British Agriculture: Competition from Abroad


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For British farmers the years 1870 – 1900 became known as the ‘great depression’. From 1875 there were seven years of cold, wet weather and farmers had smaller crops to send to market. As the weather grew worse in Great Britain farmers earned less and began to neglect their ditches, fences and buildings. Some were able to survive by paying lower rents. Other farmers just gave up altogether. This brought hardship to many farmers in Great Britain, a situation made worse by competition from abroad.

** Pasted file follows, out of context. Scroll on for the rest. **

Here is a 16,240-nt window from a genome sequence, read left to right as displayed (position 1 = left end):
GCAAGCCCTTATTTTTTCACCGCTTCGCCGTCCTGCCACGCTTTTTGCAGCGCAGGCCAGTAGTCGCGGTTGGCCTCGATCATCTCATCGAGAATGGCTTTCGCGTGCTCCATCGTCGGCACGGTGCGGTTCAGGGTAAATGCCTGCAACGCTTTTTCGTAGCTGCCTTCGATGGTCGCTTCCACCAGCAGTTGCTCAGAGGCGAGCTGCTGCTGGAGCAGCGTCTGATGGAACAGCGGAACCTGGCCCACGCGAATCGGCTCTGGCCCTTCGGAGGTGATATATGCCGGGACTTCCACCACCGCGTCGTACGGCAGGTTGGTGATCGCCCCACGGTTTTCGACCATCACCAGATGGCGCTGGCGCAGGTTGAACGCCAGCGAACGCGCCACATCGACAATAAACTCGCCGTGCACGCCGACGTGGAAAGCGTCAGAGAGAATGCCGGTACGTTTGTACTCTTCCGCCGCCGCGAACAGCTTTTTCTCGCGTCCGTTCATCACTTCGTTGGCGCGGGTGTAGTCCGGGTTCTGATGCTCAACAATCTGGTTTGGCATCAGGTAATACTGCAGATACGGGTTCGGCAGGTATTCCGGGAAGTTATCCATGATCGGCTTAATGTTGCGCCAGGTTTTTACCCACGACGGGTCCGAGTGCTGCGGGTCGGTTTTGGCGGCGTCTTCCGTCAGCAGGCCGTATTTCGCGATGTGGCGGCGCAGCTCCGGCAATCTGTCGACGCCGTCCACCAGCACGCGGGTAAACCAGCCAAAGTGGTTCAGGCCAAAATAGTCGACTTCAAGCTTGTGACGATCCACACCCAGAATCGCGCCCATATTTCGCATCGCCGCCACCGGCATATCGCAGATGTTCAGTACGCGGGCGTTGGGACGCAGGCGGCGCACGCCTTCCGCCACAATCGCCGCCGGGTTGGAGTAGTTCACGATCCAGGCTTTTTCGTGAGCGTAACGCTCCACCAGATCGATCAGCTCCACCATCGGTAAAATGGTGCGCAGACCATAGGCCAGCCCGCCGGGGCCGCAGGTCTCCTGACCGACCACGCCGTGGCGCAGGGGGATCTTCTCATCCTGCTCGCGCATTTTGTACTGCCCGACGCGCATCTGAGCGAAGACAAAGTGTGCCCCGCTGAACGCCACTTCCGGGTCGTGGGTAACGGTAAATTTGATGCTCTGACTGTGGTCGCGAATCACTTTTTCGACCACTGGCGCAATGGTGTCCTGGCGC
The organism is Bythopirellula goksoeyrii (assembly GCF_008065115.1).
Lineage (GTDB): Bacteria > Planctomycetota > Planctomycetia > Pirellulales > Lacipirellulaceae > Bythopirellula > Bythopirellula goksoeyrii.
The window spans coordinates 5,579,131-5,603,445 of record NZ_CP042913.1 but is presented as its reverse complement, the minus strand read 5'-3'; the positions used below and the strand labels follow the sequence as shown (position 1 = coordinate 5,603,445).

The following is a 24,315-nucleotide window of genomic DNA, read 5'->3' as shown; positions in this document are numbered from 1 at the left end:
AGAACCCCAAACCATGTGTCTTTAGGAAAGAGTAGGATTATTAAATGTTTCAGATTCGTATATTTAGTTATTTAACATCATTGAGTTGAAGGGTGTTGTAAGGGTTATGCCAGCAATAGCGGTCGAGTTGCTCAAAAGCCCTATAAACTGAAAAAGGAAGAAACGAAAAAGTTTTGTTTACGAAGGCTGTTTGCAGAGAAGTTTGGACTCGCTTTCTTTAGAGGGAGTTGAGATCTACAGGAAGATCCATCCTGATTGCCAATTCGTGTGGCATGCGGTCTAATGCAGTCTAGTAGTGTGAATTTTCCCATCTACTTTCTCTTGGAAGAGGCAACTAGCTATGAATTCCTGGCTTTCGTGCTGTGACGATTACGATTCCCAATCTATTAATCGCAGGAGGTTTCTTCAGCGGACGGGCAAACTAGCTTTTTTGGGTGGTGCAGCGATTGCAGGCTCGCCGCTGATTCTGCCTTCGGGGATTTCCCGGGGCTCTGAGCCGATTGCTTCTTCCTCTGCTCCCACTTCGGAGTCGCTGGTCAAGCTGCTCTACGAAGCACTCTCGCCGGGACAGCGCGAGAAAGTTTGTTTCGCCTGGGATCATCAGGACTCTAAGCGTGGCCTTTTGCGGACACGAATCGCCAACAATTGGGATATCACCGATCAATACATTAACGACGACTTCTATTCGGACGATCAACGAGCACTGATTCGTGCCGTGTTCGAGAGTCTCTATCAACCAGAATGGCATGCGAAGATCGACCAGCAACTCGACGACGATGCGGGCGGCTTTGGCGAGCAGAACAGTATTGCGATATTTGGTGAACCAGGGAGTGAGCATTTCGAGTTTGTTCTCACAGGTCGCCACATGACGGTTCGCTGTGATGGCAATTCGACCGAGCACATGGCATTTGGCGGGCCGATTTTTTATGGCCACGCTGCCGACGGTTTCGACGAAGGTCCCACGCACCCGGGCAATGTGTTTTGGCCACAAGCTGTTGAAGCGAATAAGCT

America & Canada

The most important factor in the ‘great depression’ was competition from abroad. British farmers were confident that they could compete against European imports. However by the 1870s, farmers in the USA and Canada also began to export their grain to Britain at a price which no farmers could match. This became possible because American farmers were very efficient. American wheat was taken to ports and then transported by steamship when they realised that there was a good market in Great Britain. They then cut their costs by using more machinery, larger warehouses and bigger ships. This meant that the cost of American grain went from 11/- a quarter in 1870 to 3/- in 1900.

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